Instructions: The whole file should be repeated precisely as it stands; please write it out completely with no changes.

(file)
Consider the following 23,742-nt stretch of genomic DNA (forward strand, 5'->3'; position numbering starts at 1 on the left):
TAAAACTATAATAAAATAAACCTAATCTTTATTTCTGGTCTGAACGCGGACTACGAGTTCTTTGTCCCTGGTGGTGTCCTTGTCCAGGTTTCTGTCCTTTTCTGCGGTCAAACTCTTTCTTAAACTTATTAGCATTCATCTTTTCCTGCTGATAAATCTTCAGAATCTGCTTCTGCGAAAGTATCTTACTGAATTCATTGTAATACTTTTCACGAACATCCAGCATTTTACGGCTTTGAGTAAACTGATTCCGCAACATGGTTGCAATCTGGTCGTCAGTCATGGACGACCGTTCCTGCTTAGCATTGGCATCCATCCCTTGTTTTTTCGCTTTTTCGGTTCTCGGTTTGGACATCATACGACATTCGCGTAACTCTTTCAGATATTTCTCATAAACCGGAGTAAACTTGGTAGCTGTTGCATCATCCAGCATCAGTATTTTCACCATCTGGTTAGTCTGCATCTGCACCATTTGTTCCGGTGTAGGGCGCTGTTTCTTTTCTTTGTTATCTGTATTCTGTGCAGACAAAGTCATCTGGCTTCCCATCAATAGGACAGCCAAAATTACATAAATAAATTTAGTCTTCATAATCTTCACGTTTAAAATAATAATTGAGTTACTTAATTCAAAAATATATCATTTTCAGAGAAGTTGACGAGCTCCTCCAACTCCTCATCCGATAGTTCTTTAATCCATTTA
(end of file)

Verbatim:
Consider the following 23,742-nt stretch of genomic DNA (forward strand, 5'->3'; position numbering starts at 1 on the left):
TAAAACTATAATAAAATAAACCTAATCTTTATTTCTGGTCTGAACGCGGACTACGAGTTCTTTGTCCCTGGTGGTGTCCTTGTCCAGGTTTCTGTCCTTTTCTGCGGTCAAACTCTTTCTTAAACTTATTAGCATTCATCTTTTCCTGCTGATAAATCTTCAGAATCTGCTTCTGCGAAAGTATCTTACTGAATTCATTGTAATACTTTTCACGAACATCCAGCATTTTACGGCTTTGAGTAAACTGATTCCGCAACATGGTTGCAATCTGGTCGTCAGTCATGGACGACCGTTCCTGCTTAGCATTGGCATCCATCCCTTGTTTTTTCGCTTTTTCGGTTCTCGGTTTGGACATCATACGACATTCGCGTAACTCTTTCAGATATTTCTCATAAACCGGAGTAAACTTGGTAGCTGTTGCATCATCCAGCATCAGTATTTTCACCATCTGGTTAGTCTGCATCTGCACCATTTGTTCCGGTGTAGGGCGCTGTTTCTTTTCTTTGTTATCTGTATTCTGTGCAGACAAAGTCATCTGGCTTCCCATCAATAGGACAGCCAAAATTACATAAATAAATTTAGTCTTCATAATCTTCACGTTTAAAATAATAATTGAGTTACTTAATTCAAAAATATATCATTTTCAGAGAAGTTGACGAGCTCCTCCAACTCCTCATCCGATAGTTCTTTAATCCATTTA